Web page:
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Market Extra: These charts warn the Dow’s new lower low won’t be the lowest


The Dow Jones Industrial Average’s selloff on Monday puts it on track to make it unanimous: All of the Big 3 market indexes have now produced the bearish pattern of lower lows and lower highs, suggesting the stock market may now officially be in a downtrend.

There are also those who suggest that despite the volatile movement, the market remains a bit too quiet for the current lows to be the last.

The Dow

sank 460 points, or 1.4%, to about 32,440 in afternoon trading. It has fallen below the March 8, 2022 closing low of 32,632.64, and is heading for the lowest close since March 2021.

More importantly for chart watchers, the Dow is headed for the second lower close since it closed at a record 36,799.65 on Jan. 4, as the March 2022 low was below the Jan. 27 close of 34,160.78. Coupled with the fact that each successive bounce off those lows petered out below the previous peaks, with the March 29 closing high of 35,294.19 below the Feb. 9 close of 35,768.06, the Dow has confirmed a pattern of lower peaks and lower troughs.

Based on the Dow Theory of market analysis, which has remained relevant among Wall Street chart watchers for over a century, a pattern of lower highs and lower lows is what defines a downtrend. Read more about the Dow Theory.

FactSet, MarketWatch

The Dow industrials has now matched the downtrend confirmed by the S&P 500 index

on April 29, when it closed below its March 8 closing low.

FactSet, MarketWatch

The Nasdaq Composite Index COMP had also already confirmed a downtrend, on April 26, when it closed below its March 14 low.

FactSet, MarketWatch

The S&P 500 backed up its downtrend with a five-week losing streak through Friday, only the ninth time the index has done that since 1992.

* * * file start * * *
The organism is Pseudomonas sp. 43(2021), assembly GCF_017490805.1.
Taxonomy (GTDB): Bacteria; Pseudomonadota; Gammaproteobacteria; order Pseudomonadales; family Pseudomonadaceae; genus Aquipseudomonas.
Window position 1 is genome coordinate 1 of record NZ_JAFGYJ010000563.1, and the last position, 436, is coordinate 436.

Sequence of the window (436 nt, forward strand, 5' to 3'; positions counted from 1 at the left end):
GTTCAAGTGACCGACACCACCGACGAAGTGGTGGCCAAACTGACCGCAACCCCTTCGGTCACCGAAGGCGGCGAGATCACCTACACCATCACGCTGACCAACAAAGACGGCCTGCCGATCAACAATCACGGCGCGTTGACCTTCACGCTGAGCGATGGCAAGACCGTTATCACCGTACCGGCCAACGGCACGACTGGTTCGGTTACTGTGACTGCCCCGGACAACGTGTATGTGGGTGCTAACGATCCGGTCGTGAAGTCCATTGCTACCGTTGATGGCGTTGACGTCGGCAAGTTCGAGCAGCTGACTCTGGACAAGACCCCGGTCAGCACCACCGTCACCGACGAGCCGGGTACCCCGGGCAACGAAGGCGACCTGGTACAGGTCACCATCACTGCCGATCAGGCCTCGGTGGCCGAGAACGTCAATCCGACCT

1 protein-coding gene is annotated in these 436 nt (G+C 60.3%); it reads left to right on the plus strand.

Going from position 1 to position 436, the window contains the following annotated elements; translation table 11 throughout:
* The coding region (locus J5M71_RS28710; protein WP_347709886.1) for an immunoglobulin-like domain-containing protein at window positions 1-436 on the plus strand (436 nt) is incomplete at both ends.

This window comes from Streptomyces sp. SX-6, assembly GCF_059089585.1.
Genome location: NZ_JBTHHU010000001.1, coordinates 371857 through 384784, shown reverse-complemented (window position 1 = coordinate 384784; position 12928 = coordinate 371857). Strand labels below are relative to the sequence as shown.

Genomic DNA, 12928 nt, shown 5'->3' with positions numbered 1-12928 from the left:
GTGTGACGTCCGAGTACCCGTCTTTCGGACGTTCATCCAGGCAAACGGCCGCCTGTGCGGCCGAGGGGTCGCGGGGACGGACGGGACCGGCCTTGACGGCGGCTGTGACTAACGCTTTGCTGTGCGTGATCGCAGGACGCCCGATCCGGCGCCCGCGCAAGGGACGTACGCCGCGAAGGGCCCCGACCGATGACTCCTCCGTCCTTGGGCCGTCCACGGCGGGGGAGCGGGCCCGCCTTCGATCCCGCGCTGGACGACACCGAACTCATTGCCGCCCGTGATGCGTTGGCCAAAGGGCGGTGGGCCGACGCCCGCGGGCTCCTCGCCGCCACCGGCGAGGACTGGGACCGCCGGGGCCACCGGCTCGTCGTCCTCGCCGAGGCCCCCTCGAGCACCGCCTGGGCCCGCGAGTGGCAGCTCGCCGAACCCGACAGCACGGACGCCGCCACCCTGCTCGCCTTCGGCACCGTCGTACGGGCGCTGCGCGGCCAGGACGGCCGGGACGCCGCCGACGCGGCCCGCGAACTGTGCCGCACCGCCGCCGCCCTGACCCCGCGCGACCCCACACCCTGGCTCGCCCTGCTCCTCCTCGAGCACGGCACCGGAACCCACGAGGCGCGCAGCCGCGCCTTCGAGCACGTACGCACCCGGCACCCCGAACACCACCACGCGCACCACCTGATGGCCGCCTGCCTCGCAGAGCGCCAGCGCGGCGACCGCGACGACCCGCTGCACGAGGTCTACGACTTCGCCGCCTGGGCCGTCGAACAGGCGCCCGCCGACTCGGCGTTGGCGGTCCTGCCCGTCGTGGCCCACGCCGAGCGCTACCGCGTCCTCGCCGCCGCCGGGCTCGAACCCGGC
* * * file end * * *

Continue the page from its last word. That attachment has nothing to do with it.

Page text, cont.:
“While the sample size is small, persistent weakness like this has been a harbinger of additional selling in the months ahead more often than not over the last 30 years,” Frank Cappelleri, technical analyst at Instinet, a Nomura company, wrote in a note to clients.

And after all the selling that has already occurred, that has led to a number of oversold technical readings, some market watchers see signs that indicate there are still those who haven’t finished selling.

“The volume over the past two weeks is unimpressive relative to both the volatility and weakness,” wrote Mike O’Rourke, chief market strategist at JonesTrading. “This equity market appears very far from any type of capitulatory mindset.”

FactSet, MarketWatch

So what’s next for the Big 3 indexes?

For the Dow, based on the rally off the pandemic closing low of 18,591.93 on March 23, 2020 and the Jan. 4, 2022 record close of 36,799.65, it has broken below the first Fibonacci retracement target of 23.6% at about 32,503. That makes the next retracement target, of 38.2%, at around 29,844, which would imply another 2,596-point drop from current levels. Read more about Fibonacci retracement targets.

FactSet, MarketWatch

For the S&P 500, the next Fibonacci retracement target is the 38.2% retracement of the post-pandemic rally for the rally off the March 23, 2020 low of 2,237.40 to the Jan. 3, 2022 record of 4,796.56, which comes in at 3,81. The next one is the 50% target at 3,517.

FactSet, MarketWatch

And for the Nasdaq, the index is approaching the 50.0% Fibo target of the rally off the March 23, 2020 low of 6,860.67 to the Nov. 19, 2021 record of 16,057.44, which comes in at 11,459. If that’s broken the next Fibo is the 61.8% target at 10,374.

FactSet, MarketWatch

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